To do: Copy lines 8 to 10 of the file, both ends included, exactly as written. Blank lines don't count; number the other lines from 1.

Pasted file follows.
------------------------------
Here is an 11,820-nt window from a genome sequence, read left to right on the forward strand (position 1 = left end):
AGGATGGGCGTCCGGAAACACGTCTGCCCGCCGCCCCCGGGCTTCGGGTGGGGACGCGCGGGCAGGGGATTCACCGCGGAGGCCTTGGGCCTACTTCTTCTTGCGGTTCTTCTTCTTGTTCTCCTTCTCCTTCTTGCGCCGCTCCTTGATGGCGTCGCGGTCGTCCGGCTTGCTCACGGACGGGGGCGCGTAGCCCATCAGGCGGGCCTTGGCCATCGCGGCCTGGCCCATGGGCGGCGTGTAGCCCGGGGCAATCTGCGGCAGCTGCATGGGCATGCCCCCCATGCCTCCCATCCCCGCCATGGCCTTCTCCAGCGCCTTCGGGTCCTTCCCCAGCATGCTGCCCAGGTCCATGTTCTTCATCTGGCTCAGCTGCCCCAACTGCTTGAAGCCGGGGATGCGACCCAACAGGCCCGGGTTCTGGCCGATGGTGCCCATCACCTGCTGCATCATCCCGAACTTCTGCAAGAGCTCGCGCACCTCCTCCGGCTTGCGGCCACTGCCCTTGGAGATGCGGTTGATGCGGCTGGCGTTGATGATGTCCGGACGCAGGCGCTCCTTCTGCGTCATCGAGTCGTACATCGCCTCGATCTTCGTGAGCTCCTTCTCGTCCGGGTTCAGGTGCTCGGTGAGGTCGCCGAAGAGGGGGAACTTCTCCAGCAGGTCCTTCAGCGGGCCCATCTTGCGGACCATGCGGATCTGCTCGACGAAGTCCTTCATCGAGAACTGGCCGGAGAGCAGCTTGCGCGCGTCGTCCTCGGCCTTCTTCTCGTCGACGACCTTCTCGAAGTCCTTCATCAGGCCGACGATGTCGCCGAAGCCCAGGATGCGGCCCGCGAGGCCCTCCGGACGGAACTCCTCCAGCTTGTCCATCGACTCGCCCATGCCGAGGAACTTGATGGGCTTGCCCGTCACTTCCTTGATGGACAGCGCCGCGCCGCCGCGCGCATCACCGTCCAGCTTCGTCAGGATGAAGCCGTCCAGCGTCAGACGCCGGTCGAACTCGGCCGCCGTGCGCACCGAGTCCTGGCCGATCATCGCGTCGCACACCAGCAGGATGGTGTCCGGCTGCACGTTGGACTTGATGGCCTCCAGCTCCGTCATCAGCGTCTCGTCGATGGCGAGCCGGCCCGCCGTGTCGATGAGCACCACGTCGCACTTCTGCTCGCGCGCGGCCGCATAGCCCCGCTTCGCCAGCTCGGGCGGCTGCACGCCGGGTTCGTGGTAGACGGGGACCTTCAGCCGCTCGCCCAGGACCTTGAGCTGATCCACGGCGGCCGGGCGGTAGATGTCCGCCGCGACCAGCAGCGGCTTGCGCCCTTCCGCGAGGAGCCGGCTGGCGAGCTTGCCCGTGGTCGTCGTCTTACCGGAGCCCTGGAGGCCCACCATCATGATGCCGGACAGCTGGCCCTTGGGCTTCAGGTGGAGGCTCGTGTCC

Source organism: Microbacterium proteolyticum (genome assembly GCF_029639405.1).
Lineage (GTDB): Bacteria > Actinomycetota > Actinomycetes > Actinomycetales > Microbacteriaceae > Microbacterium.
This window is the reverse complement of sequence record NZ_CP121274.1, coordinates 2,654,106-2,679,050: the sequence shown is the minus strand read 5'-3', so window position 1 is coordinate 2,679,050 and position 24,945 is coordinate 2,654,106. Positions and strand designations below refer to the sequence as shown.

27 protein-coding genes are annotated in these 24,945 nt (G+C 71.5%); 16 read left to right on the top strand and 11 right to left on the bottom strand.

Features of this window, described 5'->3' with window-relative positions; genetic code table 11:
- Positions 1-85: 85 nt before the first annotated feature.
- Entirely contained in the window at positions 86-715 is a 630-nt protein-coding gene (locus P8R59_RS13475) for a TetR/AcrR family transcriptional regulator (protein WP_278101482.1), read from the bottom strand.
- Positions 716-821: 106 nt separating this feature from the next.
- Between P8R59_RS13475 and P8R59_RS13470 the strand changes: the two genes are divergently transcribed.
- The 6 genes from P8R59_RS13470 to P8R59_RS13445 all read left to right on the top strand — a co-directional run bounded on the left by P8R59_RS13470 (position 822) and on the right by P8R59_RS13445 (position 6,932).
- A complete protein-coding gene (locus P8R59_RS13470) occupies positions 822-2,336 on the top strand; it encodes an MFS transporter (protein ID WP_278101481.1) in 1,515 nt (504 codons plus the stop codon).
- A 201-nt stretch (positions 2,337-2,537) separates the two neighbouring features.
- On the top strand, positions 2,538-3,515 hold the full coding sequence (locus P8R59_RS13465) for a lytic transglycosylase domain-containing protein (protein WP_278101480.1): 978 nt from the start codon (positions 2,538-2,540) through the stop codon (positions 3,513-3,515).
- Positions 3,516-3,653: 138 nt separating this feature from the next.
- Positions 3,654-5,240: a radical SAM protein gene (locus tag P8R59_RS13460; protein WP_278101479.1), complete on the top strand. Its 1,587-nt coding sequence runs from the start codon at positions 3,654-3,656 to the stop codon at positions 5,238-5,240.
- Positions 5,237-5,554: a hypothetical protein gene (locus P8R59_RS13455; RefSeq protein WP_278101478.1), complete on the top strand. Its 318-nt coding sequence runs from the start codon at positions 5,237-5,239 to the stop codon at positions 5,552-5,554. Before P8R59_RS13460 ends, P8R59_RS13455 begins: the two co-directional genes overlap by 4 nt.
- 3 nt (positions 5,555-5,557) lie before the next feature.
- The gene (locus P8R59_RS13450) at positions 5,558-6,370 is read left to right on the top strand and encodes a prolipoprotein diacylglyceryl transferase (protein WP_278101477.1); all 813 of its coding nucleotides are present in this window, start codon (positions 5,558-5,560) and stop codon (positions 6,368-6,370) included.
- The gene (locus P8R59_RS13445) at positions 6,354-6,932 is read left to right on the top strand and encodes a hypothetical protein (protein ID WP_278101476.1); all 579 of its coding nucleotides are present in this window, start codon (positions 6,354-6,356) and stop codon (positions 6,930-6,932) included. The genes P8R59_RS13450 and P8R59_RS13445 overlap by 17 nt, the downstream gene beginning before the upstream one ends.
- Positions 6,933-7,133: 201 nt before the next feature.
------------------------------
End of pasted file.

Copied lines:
- Positions 1-85: 85 nt before the first annotated feature.
- Entirely contained in the window at positions 86-715 is a 630-nt protein-coding gene (locus P8R59_RS13475) for a TetR/AcrR family transcriptional regulator (protein WP_278101482.1), read from the bottom strand.
- Positions 716-821: 106 nt separating this feature from the next.